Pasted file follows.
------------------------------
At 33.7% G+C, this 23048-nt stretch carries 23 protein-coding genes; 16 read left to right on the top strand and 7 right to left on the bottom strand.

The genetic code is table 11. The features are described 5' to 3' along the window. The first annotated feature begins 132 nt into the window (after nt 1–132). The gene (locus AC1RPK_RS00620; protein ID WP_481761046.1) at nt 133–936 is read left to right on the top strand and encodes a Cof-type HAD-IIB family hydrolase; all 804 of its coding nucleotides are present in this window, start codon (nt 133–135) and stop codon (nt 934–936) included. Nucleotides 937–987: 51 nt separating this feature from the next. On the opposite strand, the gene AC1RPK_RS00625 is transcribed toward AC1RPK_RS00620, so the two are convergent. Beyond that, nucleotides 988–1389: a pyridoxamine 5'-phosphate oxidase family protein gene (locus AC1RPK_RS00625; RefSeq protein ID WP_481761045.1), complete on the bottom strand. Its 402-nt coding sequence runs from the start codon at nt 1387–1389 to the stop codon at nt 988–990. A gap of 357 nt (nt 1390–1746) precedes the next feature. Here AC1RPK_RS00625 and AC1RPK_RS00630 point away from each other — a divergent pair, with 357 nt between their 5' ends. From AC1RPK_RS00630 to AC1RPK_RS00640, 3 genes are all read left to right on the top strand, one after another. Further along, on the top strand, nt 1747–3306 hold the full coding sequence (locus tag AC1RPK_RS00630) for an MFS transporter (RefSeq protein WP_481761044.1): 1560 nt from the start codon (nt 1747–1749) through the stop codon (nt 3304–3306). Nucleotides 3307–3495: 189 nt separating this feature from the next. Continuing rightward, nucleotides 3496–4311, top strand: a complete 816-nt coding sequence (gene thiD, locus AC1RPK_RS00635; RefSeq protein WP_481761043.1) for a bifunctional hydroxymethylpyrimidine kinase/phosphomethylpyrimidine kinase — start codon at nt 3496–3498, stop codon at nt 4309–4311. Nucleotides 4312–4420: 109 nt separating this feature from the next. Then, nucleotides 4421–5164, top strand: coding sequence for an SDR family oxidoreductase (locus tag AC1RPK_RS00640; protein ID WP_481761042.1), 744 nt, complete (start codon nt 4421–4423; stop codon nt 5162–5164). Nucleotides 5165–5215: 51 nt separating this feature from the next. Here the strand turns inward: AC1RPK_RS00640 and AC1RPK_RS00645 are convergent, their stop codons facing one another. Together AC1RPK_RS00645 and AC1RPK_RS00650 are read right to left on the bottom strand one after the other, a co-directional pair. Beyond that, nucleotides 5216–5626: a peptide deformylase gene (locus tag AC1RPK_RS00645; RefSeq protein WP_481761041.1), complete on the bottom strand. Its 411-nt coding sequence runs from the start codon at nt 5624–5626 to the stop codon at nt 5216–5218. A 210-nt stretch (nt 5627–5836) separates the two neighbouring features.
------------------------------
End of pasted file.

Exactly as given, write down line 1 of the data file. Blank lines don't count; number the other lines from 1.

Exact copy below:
At 33.7% G+C, this 23048-nt stretch carries 23 protein-coding genes; 16 read left to right on the top strand and 7 right to left on the bottom strand.